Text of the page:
Louisville Times Article - August 14, 1975

WKLO Morning Man Bill Love:
It's Love In The Morning


Outside the window, a delivery truck hisses quietly down the street, wet from an early morning rain.

A man in shapeless green workclothes heads home from the night shift. Two young women in platform shoes clatter on the sidewalk.

Inside, Big Bill Love is at work, talking. He's the early morning disc jockey at WKLO, working the 5 a.m. to 9 a.m. slot. At times, it seems like he's working on an assembly line, carefully following a script -- a hit record, then a weather report, two more records, then the news, then an oldie-but-goodie, and so on. In between he talks to listeners, telling the time and where the traffic jams are, and sometimes making them laugh.

Big Bill was born in Scott County, Kentucky, but he tells it better himself: "I was born at Finnell Pike, that's F-i-n-n-e-l-l Pike, born in a farmhouse. It's a national shrine now, they have a Howard Johnson's there.

"When I was little kid growing up we didn't have a lot of entertainment, but we did have a radio and I used to listen a lot. Where other kids would play with little toy guns and cars...I used to make little toy microphones. I built a TV camera one time out of some toilet paper rolls and and old box. I made a tripod for it and pretended I had my own TV show.

"Things went off from there. In Paintsville there's a radio station. (Paintsville is the town nearest to Finnell Pike.) That's where I started out...I got sidetracked for a while. I wanted to be a big college football star and a pro star, but I gave it up. I played football for six years and all I got was hurt."

After Paintsville, Big Bill worked at several other stations before coming to WKLO 4 1/2 years ago.

"The morning show is the big one," he explains. "That's when the most people are listening. It's very difficult to watch TV in the morning. It's just impossible to be in the bathroom and shave and everything and have the TV going."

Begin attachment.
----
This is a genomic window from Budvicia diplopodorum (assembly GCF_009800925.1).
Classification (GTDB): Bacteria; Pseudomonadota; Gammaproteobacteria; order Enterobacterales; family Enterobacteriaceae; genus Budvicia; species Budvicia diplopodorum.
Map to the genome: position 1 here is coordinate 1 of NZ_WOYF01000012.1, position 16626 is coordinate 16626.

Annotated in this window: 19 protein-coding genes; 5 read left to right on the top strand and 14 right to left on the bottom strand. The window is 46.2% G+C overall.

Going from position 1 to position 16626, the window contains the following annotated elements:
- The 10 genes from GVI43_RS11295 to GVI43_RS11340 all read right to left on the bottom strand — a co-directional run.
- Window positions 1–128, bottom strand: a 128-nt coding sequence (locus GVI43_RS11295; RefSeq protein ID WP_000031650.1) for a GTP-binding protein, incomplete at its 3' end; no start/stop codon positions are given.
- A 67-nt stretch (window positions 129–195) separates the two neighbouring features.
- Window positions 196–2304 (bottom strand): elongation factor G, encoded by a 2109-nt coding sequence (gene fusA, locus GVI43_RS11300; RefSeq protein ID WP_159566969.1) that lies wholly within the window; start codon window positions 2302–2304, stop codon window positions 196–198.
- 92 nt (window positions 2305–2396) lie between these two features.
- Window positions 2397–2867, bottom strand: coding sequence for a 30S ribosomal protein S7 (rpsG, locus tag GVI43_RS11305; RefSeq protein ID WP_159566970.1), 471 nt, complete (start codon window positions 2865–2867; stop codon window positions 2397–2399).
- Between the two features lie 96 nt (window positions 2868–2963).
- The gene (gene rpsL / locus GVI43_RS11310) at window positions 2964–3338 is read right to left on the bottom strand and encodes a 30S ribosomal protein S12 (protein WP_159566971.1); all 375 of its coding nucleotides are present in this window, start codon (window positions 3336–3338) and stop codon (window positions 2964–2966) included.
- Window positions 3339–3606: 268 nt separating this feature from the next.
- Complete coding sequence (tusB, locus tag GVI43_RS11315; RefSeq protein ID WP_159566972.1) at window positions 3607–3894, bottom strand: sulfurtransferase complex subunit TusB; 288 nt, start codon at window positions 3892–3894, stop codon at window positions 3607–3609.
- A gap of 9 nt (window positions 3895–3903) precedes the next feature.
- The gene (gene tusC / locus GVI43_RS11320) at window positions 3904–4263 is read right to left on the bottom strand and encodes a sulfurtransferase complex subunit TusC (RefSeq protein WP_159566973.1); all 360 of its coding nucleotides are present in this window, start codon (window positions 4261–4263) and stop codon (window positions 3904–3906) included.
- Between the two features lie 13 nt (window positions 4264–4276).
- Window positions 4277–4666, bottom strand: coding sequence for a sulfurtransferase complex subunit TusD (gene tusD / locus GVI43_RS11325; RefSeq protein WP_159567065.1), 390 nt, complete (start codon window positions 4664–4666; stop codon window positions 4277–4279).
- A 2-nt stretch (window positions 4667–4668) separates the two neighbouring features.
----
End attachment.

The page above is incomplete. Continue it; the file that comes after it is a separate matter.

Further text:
But he does have competition in the morning from other radio radio stations.

One of his toughest competitors is WAKY's Bill Bailey, the self-styled Duke of Louisville, famous for his abrasive personality and his caustic monologues.

Bailey leads Love in the ratings, But the gap has been closing since Big Bill Love took over WKLO's morning show. A recent survey showed Bailey with an average quarter hour total of 23,600 listeners to Love's 19,300. (WAVE and WHAS led with 28,800 and 27,600 respectively.)

In contrast to Bailey, Big Bill is smooth and less controversial. He philosophizes, "When I was a kid I used to sit around with my little tape recorder and I'd take a song and I'd cut out a part of it, you know, splice it out. If I had a mistake, I'd splice it out and put it back together again. And I thought, 'Wouldn't it be great if life were like that and you could run back and do it over...splice out what was wrong and put in the good stuff.'"

Big Bill has an answer for the bad stuff in life, though. He says, "I'm gonna just keep playing my hits and not worry about it."